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Racial Formation in Theory and Practice: The Case of Mexicans in the United States

Abstract

Mechanisms of social stratification require the categorical definition of an out-group to that can be excluded and exploited. Historically, in the United States, African Americans have been the subject of a systematic process of racial formation to define socially in this fashion. Beginning in the 1970s, however, and accelerating in the 1980s and 1990s, Mexicans were increasingly subject to processes of racialization that have rendered them more exploitable and excludable than ever before. Over the past decade, Mexican Americans moved steadily away from their middle position in the socioeconomic hierarchy and gravitated toward the bottom. This paper describes the basic mechanisms of stratification in the United States and how Mexicans have steadily been racialized to label them socially as a dehumanized and vulnerable out-group.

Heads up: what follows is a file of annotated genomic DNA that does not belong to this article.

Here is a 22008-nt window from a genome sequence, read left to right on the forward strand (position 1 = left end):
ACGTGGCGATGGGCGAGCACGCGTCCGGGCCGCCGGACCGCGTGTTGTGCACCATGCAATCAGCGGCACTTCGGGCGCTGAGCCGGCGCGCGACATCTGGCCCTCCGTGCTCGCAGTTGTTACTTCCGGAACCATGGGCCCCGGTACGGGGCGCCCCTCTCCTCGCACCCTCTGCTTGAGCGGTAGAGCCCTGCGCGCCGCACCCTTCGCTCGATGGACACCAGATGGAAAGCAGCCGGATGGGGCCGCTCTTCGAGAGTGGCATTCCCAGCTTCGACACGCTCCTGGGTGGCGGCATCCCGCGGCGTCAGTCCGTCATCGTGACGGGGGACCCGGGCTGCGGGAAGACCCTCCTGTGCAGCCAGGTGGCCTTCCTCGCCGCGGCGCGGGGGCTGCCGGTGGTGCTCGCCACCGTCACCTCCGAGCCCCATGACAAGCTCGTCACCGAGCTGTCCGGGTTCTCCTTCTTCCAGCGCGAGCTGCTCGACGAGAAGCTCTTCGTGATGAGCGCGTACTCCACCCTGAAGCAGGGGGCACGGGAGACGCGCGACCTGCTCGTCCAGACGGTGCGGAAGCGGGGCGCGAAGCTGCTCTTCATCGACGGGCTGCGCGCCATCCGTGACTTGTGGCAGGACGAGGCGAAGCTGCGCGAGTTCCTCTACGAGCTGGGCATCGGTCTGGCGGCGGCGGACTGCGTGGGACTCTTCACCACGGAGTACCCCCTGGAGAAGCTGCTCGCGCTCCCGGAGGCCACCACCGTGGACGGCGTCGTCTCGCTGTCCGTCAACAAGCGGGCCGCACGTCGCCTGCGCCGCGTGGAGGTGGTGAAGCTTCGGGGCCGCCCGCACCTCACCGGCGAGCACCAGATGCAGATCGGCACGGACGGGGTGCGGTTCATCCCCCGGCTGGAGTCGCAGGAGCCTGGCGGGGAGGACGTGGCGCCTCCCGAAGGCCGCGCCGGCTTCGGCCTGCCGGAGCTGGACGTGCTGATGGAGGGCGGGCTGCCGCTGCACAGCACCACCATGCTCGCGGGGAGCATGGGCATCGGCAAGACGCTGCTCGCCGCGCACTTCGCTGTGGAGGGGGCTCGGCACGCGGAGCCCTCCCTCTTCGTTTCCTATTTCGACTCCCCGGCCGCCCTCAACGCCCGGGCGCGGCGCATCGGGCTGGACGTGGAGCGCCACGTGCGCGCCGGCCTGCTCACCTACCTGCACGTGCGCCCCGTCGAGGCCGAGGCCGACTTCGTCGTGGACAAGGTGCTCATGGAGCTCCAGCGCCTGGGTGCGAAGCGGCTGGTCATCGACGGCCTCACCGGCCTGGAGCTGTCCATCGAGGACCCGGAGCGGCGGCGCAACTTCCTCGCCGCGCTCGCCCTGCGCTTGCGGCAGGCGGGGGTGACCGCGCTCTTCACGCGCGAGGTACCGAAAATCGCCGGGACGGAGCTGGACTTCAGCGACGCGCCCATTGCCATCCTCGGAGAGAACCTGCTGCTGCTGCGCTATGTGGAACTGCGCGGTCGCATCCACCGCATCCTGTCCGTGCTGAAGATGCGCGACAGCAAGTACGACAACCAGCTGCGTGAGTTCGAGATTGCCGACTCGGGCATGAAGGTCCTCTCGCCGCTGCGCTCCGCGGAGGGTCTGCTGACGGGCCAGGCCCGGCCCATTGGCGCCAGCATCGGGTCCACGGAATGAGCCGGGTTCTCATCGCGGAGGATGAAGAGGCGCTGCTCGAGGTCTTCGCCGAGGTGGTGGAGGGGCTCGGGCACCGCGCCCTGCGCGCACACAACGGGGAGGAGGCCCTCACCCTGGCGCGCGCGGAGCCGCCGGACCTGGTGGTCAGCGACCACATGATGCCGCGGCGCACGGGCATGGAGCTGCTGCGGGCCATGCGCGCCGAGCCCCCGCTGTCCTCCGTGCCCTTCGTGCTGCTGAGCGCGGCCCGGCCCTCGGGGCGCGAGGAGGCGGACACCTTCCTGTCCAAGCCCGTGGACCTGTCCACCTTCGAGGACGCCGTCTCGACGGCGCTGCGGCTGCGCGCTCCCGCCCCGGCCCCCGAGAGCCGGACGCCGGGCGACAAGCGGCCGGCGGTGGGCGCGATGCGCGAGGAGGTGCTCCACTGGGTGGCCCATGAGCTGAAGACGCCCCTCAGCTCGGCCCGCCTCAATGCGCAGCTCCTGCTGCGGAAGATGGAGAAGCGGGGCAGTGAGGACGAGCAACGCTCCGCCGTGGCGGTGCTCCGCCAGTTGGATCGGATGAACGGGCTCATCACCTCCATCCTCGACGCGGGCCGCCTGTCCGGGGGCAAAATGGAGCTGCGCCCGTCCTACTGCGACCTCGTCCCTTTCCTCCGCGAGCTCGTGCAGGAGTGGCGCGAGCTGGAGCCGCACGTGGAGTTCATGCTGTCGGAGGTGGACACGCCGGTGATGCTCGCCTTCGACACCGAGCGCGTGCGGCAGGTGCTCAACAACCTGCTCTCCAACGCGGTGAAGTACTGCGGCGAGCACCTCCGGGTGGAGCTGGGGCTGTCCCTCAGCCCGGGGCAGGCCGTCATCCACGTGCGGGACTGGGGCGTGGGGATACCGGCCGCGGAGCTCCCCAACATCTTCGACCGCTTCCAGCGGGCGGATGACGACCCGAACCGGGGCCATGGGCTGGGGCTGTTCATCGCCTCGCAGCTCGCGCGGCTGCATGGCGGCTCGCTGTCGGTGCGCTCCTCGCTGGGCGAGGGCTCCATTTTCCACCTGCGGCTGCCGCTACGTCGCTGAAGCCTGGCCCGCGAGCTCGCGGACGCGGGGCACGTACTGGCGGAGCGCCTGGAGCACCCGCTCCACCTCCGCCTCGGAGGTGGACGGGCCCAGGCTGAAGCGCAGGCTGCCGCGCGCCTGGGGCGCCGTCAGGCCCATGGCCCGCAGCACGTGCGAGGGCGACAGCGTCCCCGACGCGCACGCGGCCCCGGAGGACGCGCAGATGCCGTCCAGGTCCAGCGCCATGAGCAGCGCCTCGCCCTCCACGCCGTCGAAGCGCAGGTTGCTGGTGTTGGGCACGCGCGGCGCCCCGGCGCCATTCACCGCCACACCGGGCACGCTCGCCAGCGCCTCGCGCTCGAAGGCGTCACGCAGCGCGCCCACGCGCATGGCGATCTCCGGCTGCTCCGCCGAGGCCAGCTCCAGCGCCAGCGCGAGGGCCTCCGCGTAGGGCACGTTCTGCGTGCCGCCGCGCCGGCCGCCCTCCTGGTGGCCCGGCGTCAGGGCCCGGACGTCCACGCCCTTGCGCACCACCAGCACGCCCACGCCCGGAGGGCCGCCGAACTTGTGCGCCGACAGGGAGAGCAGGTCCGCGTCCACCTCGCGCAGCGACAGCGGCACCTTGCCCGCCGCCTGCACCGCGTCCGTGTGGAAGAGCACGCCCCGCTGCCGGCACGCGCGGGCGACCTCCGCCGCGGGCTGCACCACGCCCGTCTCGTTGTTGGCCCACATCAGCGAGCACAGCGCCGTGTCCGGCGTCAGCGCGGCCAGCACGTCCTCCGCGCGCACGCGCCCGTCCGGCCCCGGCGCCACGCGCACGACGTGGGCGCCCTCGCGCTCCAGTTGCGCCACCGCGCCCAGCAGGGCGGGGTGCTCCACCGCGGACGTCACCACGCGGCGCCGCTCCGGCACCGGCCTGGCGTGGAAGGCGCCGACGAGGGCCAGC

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Correspondence to Douglas S. Massey.

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Massey, D.S. Racial Formation in Theory and Practice: The Case of Mexicans in the United States. Race Soc Probl 1, 12–26 (2009). https://doi.org/10.1007/s12552-009-9005-3

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Keywords

  • Race
  • Mexicans
  • Stereotype content
  • Categorical
  • Boundaries
  • Discrimination